Up and down.
Up and down.
Like an elevator.
Until the cables of his mind snapped.

It was with a bit of disbelief that Diana—tinged with intense nostalgia confronting a situation that might have ended with her death—oh, how Isabel would have been supremely jealous—was surprised by the force of love hurtling inside her heart during those moments inside and then outside her father’s arms. Which was better, she didn’t know: leaving his arms to be caressed by the wind, to be for a moment an element safe and miraculous among the elements, or to be caught, warmly and securely from that illusion of eternal protection in the conscious and all-too-human hairy, sweaty, but sturdy arms of her father? She never doubted the sky.

A third floor is tricky in terms of elevators. A third floor is a decision-making floor—should you walk?—not if you are a Brazilian woman in your high-heeled shoes, and if you are a Brazilian woman you are definitely in high-heeled shoes. That is the distinction that absolves you of all responsibility when you decide to take an elevator to floor number 3.

Because there was a basement and two levels of parking garage, Diana’s elevator hurtled down somewhere between four and five floors, crashing to a halt on the concrete of the lower parking garage.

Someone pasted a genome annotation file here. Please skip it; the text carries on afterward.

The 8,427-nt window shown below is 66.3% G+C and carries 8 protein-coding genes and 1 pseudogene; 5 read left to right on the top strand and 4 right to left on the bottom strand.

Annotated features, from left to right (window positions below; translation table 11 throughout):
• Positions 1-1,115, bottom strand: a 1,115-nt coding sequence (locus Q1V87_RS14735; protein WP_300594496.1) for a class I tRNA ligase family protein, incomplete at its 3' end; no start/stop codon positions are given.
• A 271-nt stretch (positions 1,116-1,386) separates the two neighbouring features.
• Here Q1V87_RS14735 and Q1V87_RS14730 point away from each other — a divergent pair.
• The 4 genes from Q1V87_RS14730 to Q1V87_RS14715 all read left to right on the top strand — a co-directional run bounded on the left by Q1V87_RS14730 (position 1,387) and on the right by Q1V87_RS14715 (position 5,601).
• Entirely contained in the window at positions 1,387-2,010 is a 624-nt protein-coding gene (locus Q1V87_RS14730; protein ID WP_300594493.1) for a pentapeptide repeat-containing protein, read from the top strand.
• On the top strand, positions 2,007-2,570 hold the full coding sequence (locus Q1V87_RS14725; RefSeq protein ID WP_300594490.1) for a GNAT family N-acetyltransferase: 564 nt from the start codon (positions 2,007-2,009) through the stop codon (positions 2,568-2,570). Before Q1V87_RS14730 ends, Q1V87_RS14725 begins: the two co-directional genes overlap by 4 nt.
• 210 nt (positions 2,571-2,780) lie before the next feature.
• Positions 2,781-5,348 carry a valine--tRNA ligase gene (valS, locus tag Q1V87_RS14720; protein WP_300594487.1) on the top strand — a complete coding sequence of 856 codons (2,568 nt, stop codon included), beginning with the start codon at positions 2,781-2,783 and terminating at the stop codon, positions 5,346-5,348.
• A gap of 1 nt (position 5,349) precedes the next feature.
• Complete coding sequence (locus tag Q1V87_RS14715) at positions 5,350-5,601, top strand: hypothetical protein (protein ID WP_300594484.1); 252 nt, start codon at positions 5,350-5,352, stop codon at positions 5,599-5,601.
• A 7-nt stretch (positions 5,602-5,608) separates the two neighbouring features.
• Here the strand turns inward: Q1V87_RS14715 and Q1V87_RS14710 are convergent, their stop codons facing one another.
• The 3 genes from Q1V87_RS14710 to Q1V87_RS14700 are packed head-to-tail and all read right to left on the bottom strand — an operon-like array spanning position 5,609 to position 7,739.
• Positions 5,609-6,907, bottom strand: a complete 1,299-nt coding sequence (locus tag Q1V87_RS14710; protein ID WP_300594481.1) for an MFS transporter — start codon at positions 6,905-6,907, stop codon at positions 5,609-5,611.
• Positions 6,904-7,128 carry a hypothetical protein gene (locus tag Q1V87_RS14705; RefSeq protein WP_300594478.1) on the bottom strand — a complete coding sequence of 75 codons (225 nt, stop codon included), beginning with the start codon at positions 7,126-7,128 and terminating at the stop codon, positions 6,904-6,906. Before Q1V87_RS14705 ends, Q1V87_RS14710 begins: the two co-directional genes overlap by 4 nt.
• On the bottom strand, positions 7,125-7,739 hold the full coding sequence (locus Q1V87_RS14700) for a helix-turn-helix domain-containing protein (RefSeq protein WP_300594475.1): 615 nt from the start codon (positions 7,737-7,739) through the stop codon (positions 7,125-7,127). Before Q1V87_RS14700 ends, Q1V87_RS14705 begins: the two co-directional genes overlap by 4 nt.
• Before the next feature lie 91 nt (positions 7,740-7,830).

I forgot to mention there were two other people in the elevator at the time: a happy accident for one and an unhappy accident for the other.

was on his way to the 12th floor to surprise his girlfriend, who has a psychotherapy practice in the building. Passenger #1 found it exhilarating to date a psychotherapist because he felt she’d be comfortable talking about all kinds of sexual fetishes and desires without judgement. Passenger #1 didn’t really have any perverse desires—he liked to dole out a spanking now and then and he wouldn’t say no to nipple clamps—but he liked the idea of talking to his psychotherapist girlfriend about sex play. In fact, he was on his way to surprise her with a cock ring he’d purchased in a sex store that was conveniently located across the street from her practice. “Every woman wants a man to give her a ring,” the voluptuous dyed-blonde clerk joked as she punched in the price. He was already sporting a hard-on in the elevator when the cables snapped.

Happy Accident because his girlfriend was in the middle of an afternoon tryst with the other psychotherapist in the building—and this man was into being smacked around and whipped. His moans could be heard down the halls of the floor.